Look at me! Rude to stare. -Deanna Branch

Born to care for needy children. -Elisha Branch

One fall, one laugh, one lonely girl. -Maya Montgomery

The young people entered these six-word memoirs in a contest sponsored by a local bookstore. They were all honored by the store—and had the opportunity to read their memoirs aloud. That was really a powerful thing for them—it showed them that people were interested in their stories. One of those students became the speaker at her middle school graduation!

These first Dream Keepers have graduated from high school (and some college), become parents, and are working. One of them is writing her first book. I’m seeing that this writing thing did help them.

SB: What a wonderful exercise for your writing group, and such powerful results. Brava!  Big ideas and emotions in few words.Which leads to this question: It is no small feature of your book that each four-page segment incorporates one or more direct quotations, with source citations included in the back matter. I and other teachers and writers thank you for that. How daunting was that task? Any hair-pulling moments you care to share?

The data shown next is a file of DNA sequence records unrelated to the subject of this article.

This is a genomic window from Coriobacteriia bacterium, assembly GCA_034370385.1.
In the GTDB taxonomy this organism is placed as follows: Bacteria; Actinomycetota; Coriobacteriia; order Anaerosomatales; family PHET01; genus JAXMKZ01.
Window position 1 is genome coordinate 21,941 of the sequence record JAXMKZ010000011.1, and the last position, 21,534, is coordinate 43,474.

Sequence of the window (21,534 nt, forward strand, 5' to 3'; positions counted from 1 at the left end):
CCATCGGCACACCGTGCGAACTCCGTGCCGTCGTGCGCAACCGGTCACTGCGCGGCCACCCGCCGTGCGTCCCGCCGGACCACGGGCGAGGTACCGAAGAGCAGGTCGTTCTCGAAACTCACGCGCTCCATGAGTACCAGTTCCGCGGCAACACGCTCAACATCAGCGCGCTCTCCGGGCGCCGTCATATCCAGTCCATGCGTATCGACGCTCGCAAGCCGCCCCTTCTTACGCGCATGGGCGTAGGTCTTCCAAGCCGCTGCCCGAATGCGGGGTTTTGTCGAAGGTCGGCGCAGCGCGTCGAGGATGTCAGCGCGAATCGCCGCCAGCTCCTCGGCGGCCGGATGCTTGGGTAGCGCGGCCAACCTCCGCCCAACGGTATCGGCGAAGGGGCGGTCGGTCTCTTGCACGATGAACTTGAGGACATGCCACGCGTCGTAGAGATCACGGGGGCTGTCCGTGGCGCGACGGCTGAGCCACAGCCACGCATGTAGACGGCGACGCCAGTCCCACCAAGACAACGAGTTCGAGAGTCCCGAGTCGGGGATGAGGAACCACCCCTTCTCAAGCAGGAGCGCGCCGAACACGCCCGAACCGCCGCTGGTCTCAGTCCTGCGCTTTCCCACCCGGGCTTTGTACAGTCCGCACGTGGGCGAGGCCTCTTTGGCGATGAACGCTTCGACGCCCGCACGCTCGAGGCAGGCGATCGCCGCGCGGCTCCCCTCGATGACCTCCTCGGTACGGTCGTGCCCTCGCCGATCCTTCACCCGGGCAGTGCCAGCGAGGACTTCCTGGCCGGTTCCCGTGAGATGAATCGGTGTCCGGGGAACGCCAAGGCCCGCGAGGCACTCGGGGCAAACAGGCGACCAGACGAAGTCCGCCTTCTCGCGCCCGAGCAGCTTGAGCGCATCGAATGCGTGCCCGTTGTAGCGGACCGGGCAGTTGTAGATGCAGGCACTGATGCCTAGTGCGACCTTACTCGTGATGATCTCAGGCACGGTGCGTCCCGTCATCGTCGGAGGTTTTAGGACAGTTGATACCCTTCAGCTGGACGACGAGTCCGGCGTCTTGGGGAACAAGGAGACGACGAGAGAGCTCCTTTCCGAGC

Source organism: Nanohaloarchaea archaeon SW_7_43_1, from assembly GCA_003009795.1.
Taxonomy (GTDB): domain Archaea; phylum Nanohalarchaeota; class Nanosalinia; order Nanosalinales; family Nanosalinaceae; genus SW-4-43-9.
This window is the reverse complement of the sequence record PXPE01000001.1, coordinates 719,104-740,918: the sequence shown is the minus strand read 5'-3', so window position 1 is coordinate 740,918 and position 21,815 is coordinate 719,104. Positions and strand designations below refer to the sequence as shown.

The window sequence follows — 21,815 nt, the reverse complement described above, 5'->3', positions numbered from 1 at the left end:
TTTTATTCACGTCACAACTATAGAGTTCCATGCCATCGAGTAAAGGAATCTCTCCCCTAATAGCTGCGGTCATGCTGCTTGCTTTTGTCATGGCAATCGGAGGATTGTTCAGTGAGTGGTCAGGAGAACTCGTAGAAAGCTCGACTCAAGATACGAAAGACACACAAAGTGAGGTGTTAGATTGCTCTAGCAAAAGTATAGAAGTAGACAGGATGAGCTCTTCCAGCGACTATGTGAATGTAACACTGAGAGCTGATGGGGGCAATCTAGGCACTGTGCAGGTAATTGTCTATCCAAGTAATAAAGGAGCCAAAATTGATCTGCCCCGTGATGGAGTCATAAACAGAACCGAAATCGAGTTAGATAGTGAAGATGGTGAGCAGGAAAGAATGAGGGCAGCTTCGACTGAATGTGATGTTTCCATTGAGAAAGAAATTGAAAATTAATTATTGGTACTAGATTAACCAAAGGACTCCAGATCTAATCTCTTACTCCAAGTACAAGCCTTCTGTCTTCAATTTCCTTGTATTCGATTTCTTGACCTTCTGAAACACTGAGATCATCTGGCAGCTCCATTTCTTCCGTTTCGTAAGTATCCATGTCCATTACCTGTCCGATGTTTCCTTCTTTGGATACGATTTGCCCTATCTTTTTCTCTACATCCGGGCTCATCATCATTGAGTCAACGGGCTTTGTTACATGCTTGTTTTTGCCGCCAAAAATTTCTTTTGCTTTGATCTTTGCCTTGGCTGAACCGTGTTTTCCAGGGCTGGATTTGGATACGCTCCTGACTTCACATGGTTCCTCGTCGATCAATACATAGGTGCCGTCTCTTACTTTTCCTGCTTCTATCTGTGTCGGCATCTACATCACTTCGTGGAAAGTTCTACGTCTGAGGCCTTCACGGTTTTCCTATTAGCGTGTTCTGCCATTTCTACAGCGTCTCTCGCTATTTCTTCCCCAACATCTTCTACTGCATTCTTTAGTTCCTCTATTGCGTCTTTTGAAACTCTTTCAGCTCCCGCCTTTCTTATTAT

Rochelle: How long do you have? One of my goals was to find a quote from each author. For some of the subjects, that was difficult. For example, Martin Luther said a lot of great things—but most didn’t fit in a kids’ book. Like this beauty:

“You should not write a book before you have heard an old sow fart; and then you should open your jaws with awe, saying, 'Thank you, lovely nightingale, that is just the text for me!' " Against Hanswurst from Vol. 41 of Luther's Works p. 250